Collaborative robots (cobots) are a key development in the field of robotics that show vast potential for multiple industries, including manufacturing. Technologies such as artificial intelligence, machine learning, neural networks, and sensors (such as vision, contact, torque, and force detecting sensors) have given Cobots improved interaction with their environment. This has facilitated a new paradigm in robotics where operators and robots work together to share tasks.

Read more at AZO Materials

Marlan Lets Cobot Perform Heavy Repetitive Sanding Work

Date:

Topics: industrial robot, cobot

Organizations: Robotiq, Universal Robots, Marlan

One of the operations that are common when processing solid surface products is sanding. This is heavy, repetitive work that requires skilled personnel. Such personnel is becoming increasingly difficult to find. In addition, it is important that the quality is guaranteed. It became increasingly difficult for Marlan to organize this task properly. The company therefore went in search of a way to automate this process as much as possible.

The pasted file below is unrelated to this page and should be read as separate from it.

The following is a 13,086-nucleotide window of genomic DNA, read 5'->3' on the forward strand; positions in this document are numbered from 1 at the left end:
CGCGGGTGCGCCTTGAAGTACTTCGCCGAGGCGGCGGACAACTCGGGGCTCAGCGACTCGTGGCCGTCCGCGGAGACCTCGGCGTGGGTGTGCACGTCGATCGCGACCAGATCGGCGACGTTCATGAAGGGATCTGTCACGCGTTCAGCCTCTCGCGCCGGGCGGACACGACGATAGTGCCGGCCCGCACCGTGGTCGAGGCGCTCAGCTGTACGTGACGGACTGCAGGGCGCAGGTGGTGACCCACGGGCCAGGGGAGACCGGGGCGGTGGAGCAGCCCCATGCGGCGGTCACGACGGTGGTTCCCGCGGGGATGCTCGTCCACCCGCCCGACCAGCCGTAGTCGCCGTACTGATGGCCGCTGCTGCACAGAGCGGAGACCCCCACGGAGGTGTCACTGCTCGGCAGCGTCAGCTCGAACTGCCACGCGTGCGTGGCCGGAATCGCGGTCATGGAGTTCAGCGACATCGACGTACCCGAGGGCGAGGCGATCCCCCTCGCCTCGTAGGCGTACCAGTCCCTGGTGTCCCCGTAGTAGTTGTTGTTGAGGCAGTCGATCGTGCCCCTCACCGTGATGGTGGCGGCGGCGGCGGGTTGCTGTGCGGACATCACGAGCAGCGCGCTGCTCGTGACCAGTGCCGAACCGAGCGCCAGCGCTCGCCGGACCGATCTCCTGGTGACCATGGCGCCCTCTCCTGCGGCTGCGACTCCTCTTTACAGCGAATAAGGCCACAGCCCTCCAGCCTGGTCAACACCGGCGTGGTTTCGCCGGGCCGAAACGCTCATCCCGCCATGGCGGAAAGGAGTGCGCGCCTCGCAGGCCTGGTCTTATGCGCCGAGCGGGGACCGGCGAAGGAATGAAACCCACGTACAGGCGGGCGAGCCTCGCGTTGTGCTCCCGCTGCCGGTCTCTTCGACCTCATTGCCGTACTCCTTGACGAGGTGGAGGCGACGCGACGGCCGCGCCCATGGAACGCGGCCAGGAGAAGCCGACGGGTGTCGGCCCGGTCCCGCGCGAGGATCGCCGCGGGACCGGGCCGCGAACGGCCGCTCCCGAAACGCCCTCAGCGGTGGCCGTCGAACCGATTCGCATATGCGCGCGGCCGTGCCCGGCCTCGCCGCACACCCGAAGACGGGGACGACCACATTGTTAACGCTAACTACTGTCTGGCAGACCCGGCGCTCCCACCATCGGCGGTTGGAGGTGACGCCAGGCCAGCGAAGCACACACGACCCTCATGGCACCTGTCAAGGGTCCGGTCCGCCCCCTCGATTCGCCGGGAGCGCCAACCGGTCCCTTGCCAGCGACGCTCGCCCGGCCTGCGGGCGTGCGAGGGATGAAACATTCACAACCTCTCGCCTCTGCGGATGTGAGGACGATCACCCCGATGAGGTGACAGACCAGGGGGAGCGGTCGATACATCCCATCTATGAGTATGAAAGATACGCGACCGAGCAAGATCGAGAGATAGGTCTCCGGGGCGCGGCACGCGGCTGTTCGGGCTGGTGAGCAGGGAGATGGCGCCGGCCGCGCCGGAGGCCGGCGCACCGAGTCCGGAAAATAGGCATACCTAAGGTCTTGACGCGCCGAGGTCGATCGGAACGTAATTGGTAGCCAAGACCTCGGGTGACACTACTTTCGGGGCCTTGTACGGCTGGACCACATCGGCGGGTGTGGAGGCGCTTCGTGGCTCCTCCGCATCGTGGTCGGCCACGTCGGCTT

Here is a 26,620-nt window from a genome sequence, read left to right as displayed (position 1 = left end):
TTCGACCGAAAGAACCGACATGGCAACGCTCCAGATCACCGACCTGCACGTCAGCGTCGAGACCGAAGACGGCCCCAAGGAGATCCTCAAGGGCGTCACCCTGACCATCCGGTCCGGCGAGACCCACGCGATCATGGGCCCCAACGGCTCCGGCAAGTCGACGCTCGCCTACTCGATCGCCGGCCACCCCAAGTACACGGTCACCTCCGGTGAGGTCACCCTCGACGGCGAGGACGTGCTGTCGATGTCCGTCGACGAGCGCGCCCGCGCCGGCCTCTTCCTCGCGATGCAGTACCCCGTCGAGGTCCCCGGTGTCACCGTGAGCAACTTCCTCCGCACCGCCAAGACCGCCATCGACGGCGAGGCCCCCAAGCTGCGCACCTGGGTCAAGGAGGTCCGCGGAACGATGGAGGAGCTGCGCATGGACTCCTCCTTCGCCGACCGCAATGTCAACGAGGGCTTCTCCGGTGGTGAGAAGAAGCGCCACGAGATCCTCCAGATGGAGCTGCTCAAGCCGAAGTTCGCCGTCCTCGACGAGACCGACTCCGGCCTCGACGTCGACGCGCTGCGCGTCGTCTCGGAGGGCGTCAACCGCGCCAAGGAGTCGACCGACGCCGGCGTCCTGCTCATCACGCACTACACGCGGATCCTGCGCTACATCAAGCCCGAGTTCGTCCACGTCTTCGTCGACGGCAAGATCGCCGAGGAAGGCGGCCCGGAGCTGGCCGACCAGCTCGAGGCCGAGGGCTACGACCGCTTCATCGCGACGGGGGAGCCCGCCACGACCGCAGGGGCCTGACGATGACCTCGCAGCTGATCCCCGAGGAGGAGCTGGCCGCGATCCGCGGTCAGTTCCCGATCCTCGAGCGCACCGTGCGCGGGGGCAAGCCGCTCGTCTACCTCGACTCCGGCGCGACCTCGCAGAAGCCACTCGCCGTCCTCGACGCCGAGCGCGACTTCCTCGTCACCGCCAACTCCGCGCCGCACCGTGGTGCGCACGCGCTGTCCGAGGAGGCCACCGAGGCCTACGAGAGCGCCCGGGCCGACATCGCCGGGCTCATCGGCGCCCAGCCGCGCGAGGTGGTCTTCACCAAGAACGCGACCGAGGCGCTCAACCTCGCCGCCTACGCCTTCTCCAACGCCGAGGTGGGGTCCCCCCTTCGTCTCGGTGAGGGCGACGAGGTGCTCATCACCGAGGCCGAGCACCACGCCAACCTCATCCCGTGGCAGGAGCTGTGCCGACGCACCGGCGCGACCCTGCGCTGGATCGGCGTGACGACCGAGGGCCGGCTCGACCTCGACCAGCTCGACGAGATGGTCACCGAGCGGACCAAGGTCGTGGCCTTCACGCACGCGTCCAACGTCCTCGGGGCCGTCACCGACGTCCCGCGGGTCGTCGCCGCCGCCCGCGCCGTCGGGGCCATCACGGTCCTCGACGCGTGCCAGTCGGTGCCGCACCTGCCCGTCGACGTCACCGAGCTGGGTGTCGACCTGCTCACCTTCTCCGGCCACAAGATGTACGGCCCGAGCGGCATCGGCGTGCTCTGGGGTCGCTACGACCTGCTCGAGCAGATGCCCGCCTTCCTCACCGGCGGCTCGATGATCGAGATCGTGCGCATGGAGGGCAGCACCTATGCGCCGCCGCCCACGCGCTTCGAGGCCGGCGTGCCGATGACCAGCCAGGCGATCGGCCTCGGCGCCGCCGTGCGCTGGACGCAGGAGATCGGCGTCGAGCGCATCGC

After delivery, the cobot was deployed within two weeks. Heerema was able to program it within half an hour, without any programming experience. After the implementation and installation, two employees were trained and the cobot was fine-tuned to determine the correct pressure when sanding. This step was also the start of further optimizing other parts of the production. According to Heerema, some employees were immediately enthusiastic, but others were afraid of losing their jobs. “But that’s not what we’re about at all. We want to make it easier for employees and give them the opportunity to increase their output.” The employees are now fully accustomed to the cobot and see it as a kind of colleague.